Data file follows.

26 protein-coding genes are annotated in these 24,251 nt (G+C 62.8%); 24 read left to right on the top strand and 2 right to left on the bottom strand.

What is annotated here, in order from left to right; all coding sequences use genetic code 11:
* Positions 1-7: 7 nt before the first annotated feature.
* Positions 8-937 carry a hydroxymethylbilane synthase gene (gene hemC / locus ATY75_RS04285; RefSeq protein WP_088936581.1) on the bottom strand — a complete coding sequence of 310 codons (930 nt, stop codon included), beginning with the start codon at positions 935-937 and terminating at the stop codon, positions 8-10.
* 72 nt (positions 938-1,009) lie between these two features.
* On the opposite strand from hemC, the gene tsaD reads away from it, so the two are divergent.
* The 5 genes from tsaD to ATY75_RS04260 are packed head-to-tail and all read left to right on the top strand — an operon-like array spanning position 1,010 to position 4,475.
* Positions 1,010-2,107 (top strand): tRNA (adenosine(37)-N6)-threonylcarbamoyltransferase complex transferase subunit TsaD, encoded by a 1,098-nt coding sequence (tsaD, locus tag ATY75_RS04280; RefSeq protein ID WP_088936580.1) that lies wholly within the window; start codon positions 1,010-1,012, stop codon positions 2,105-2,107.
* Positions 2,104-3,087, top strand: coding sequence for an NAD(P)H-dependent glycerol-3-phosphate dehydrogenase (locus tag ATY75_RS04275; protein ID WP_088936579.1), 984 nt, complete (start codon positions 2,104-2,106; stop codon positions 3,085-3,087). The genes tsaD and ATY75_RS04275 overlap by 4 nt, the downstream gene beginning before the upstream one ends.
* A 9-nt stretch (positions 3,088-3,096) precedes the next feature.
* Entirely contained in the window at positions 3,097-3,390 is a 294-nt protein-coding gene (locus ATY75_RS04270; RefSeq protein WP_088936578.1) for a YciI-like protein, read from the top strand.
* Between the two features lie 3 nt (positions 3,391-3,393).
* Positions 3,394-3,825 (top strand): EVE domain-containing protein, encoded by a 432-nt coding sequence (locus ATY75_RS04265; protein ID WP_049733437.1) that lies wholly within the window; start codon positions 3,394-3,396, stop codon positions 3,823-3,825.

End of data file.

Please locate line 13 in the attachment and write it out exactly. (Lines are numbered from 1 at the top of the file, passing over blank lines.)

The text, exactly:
* Positions 3,394-3,825 (top strand): EVE domain-containing protein, encoded by a 432-nt coding sequence (locus ATY75_RS04265; protein ID WP_049733437.1) that lies wholly within the window; start codon positions 3,394-3,396, stop codon positions 3,823-3,825.